By Arri Mongok, Second Year, LLB Law
The Croft Magazine // Arri Mongok talks through their recent pronoun change and how it helped them gain confidence and self-love.
A huge issue I encountered when starting this article was where to begin. I could start by saying that gender roles are a product of the patriarchy and that we should ignore them. I could detail about how limiting they can be, how restricting. All of this is true. However, in identifying the root of gender roles, we must also analyse how we can recover from the expectations and standards that it creates.
What are femininity and masculinity? And why do we attach expectations to these labels? Honestly, I have no clue how I would describe femininity or masculinity without sounding like a kindergartener. Femininity and masculinity are delicate terms that mean much more than the label we attach to biological females and males. Once you start becoming semi-comfortable with your body and appearance and learn how you like to dress, present and wear your hair, should that not be just you? People can be feminine presenting. I usually am. But attaching that label to myself at all times feels restrictive. That is not me.
My struggle with gender roles and confidence started when I shortened my first name from Aruay to Arri. Odd. I liked just being ‘Arri’, sometimes I add a cherry emoji. It felt like a character that reflected my personality, fashion and aura better than anything I have ever been referred to as. How is this significant to gender roles? Well, my name change started a reflection on my pronouns as well. I am Arri, not she, not he. Just Arri. Targeted ads seemed to have read my uncertainty and started showing videos about being non-binary or identifying as ‘they/them’ and it all just made sense. Before I told my friends about my new pronouns, I tested the waters with my Instagram handle and loved seeing the ‘Arri*cherry emoji* they/them’. I felt confident.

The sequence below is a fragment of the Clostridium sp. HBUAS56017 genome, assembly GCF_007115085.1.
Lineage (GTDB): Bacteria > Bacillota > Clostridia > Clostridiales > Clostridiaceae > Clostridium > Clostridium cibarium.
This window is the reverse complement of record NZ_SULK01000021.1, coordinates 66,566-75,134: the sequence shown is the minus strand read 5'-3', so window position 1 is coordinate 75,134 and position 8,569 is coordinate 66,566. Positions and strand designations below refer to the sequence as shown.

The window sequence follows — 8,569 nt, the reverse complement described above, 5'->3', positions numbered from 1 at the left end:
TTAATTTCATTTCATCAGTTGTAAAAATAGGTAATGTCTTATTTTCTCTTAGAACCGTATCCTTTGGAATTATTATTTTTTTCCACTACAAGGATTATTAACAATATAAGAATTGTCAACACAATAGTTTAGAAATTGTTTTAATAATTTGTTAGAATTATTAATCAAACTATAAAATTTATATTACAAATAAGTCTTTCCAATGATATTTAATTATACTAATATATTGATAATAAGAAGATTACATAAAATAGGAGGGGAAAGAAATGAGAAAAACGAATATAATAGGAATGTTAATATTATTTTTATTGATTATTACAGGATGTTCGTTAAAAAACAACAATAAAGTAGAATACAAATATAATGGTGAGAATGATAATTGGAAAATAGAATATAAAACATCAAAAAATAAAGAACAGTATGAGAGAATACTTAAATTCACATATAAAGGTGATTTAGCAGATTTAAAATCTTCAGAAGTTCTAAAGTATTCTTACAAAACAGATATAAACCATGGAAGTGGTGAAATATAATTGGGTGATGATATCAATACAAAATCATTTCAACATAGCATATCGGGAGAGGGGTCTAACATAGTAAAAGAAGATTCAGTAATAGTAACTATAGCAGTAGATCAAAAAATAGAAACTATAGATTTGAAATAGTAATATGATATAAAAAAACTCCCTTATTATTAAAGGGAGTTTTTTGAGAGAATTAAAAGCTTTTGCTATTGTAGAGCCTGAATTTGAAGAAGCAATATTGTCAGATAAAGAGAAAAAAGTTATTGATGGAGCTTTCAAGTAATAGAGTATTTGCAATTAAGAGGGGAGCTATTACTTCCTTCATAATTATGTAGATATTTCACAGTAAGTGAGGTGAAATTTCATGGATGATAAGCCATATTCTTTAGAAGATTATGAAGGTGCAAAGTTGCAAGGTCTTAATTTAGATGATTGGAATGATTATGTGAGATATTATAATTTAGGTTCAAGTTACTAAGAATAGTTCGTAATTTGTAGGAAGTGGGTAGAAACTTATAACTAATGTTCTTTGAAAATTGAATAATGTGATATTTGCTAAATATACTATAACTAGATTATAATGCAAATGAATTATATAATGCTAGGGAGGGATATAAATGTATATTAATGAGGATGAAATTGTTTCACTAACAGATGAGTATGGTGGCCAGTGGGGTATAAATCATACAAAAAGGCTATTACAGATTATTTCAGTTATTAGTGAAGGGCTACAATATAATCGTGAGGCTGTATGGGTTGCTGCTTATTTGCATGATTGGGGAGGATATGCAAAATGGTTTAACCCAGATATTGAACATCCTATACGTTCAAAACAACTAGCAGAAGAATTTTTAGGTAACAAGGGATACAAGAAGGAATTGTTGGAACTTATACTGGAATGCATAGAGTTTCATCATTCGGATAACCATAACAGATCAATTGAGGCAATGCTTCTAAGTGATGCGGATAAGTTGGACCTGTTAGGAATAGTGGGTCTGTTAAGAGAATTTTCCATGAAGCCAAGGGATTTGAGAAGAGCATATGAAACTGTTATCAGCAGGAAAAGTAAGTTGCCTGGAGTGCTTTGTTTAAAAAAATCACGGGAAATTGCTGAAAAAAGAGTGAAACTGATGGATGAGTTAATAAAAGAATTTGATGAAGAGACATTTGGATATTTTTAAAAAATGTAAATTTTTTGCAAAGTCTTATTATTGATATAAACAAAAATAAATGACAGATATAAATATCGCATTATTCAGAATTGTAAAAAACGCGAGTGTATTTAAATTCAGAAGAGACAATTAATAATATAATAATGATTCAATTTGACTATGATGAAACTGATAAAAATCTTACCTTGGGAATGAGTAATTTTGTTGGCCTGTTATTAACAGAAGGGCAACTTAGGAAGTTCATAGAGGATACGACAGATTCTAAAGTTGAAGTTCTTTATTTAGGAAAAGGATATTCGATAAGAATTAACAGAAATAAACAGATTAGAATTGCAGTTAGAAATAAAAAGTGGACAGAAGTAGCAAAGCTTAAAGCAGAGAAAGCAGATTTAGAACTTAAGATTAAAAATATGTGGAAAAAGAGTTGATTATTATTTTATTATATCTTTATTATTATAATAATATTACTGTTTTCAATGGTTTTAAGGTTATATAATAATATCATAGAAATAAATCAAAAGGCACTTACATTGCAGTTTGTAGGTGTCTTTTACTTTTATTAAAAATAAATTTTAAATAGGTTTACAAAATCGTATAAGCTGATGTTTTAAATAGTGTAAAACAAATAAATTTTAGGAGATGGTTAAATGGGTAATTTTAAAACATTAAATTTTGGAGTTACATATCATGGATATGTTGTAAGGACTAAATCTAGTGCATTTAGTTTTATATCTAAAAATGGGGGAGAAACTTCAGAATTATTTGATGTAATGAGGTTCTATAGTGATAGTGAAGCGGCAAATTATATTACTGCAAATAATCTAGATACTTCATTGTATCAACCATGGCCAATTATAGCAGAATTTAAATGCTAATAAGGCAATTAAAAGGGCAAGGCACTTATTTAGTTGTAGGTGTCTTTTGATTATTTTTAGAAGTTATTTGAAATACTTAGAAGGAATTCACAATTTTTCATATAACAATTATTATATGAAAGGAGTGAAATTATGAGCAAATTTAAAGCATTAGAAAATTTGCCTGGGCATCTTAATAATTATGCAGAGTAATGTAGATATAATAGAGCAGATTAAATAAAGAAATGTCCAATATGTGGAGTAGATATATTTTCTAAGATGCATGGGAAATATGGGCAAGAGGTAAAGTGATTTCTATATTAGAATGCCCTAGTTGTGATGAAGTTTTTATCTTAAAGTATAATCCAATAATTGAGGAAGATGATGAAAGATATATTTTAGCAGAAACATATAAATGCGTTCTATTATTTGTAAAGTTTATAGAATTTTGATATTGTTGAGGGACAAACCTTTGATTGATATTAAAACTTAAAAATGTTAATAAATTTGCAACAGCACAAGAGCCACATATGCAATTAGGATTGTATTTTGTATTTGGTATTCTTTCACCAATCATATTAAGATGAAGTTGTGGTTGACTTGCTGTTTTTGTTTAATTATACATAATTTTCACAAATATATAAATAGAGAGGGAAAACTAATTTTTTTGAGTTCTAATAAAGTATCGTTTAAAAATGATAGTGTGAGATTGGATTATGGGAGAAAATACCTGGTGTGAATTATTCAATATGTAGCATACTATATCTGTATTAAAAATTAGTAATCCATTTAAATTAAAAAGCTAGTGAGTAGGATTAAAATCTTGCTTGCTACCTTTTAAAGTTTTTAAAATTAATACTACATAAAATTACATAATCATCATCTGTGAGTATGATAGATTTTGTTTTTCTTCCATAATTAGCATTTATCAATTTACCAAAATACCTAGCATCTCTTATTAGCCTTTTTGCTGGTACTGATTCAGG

Battling with pronouns creates a disconnect between who you are and what you are used to being viewed as. Personally, my disconnect started with my name and grew from there. Labels and difficult conversations can be had after self-love is established. Cliché? I know. I’m not suggesting you reach self-actualisation before changing your pronouns on your Instagram. I am suggesting you think about how you fancy presenting. Who are you? Then think about all the labels and details later, or remain label-less.
All in all, I still mis-gender myself today. But I know who I am and how I feel. I am confident and comfortable being ‘Arri’.
Featured image: Unsplash / Vincent Tint
What changes have you made to improve your confidence? Let us know!